Tractors: Greener Pastures
Pro-farmer reforms and favourable climatic conditions have bolstered the Indian tractor market
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In 2000, media stalwart Palagummi Sainath wrote a book Everyone Loves A Good Drought. The domestic tractor industry dynamics advocate the contrary. The forecast of good monsoons has given the market holders of tractor industry a reason to be hopeful.
Hoshiarpur (around 120 km away from Amritsar, Punjab), popularly known as the Land of Saints, is now the home to the world’s largest integrated tractor plant. International Tractor (ITL), the maker of Sonalika Tractors, has built a facility that can manufacture one tractor in every two minutes. The company is hopeful that demand for tractors will grow at double digit figures boosting their growth at 20 per cent per year and the new plant will help them meet the growing demand.
Not only Sonalika, other major players are also geared up for FY18. Market leader Mahindra & Mahindra (M&M) is confident of maintaining last year’s sales momentum and achieving double digit growth.
“While the industry closed FY17 with an 18 per cent growth, we clipped at 23 per cent,” said M&M president for farm equipment sector Rajesh Jejurikar at an event in April.
Good monsoons are the reason for optimism in the sector. After facing headwinds for two consecutive years, the domestic tractor industry is back on track. Owing to good monsoon and improved sentiments, the industry grew at around 18 per cent despite demonetisation, which paralysed the rural economy. The impact seems to have eased now as major manufacturers posted impressive sales numbers in March.
The Market Scenario
The stalwarts of the domestic tractor industry are gearing up for aggressive market strategy citing the good monsoon forecast. For instance, the Rs 6,000-crore Sonalika Group has invested Rs 1,000 crore in the new plant, formed JVs with global giants and are working towards fulfilling their global ambitions and also strengthening the home turf.
In FY17, it achieved all-time high sales of 81,531 units with annual growth of 19.6 per cent. Amrit Sagar Mittal, vice-chairman of ITL, says, “Within five years, we will be able to achieve sales figure of 3 lakh tractors.” Of this 50,000 will be exported by equity partner Yanmar (Japan) to different locations under their brand. The company plans to produce an average of 10,000 tractors per month from May. The Hoshiarpur plant makes tractors as small as 20HP meant for orchard application to ones as big as 120HP Solis tractors.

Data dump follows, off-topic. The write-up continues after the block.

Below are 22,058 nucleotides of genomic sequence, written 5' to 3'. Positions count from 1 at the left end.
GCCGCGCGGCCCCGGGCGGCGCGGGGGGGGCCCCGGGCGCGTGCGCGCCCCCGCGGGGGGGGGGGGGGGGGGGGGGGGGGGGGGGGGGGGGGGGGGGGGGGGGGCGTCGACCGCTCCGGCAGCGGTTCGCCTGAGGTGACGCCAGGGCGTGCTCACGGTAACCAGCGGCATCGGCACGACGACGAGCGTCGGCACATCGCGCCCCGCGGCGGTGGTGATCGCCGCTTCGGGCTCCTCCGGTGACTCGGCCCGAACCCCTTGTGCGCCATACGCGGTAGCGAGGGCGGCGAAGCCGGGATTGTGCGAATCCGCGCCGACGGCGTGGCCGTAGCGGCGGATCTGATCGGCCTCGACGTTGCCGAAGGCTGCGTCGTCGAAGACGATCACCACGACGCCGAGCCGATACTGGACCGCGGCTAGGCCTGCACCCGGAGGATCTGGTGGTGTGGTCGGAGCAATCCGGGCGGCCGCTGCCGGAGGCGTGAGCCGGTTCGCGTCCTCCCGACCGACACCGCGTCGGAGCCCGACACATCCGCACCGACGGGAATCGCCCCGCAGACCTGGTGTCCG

Sonalika is the third largest tractor maker in the country, after market leaders M&M and Chennai-based TAFE.
M&M’s tractor plant in Zaheeerabad, Andhra Pradesh, is the second largest tractor manufacturing plant in the world with an annual capacity of 1.5 lakh units. M&M increased its market share by 180 bps to 42.7 per cent selling 2.48 lakh units in fiscal year 2017.
Like M&M, Faridabad-based tractor maker Escorts too is confident of continuing the growth momentum and improving its market share. Escorts CFO Bharat Madan, says, “If monsoon turns out normal, we expect better growth this year.” Last year, Escorts sold 62,699 units in India and exported 1,087 units, growing at 23.7 per cent and 43.6 per cent, respectively.
Abdul Majeed, partner at PwC says, “Government initiatives like doubling farmer income in next five years and writing off farmers loan is making people confident to invest in something like tractors.”
Darshini Kansara, research analyst with CARE Rating, says, “Higher allocation of credit to farmers in the Budget, coupled with higher demand by non-agri sector and positive forecast by the Indian meteorogical department, is expected to grow tractor demand by 18-20 per cent in FY2018.”
Dependency And Obstacles
India’s dependency on rainfall is explicit since about two-thirds of our farmland either lacks adequate irrigation facilities or, even worse, has no irrigation facilities. Like the productivity of edibles, which dips during weak monsoon, sale of farm equipments also go down with low rainfall. Simply, the impact of droughts can easily be ascertained by looking at the tractor sale figures when rainfall was below normal. For instance, domestic tractor sales fell by 13 per cent (at 5.5 lakh units) in FY-15 and by 11 per cent (at 4.93 lakh units) in 2015-16 due to deficient rainfall impacting the agriculture output.
PwC’s Majeed says, “Tractor sales are largely dependent on monsoon. About 70 per cent of the irrigation is done by rainfall and productivity in states such as Uttar Pradesh, Bihar, Tamil Nadu, and Odisha is heavily dependent on rain water. A below normal rainfall in these States could impact the buying pattern.”
Another factor that impacts farmers’ pocket and restrict him/her from purchasing tractors is the high interest rates charged by lending bodies. At least 95 per cent of the tractors are still financed by non-banking financial companies, which charge an interest rate of 18 per cent compared to 11 per cent charged by nationalised banks. But the latter refrains from giving loans due to fear of bad debt.
Also ailing the sector is the improper ground implementation of policies like Fasal Bima Yojna and the inability of the farmers to reap the benefit of higher minimum supporting price (MSP). This has impacted their earning and thereby, their buying pattern, be it something as small as pulses or as large as tractors.
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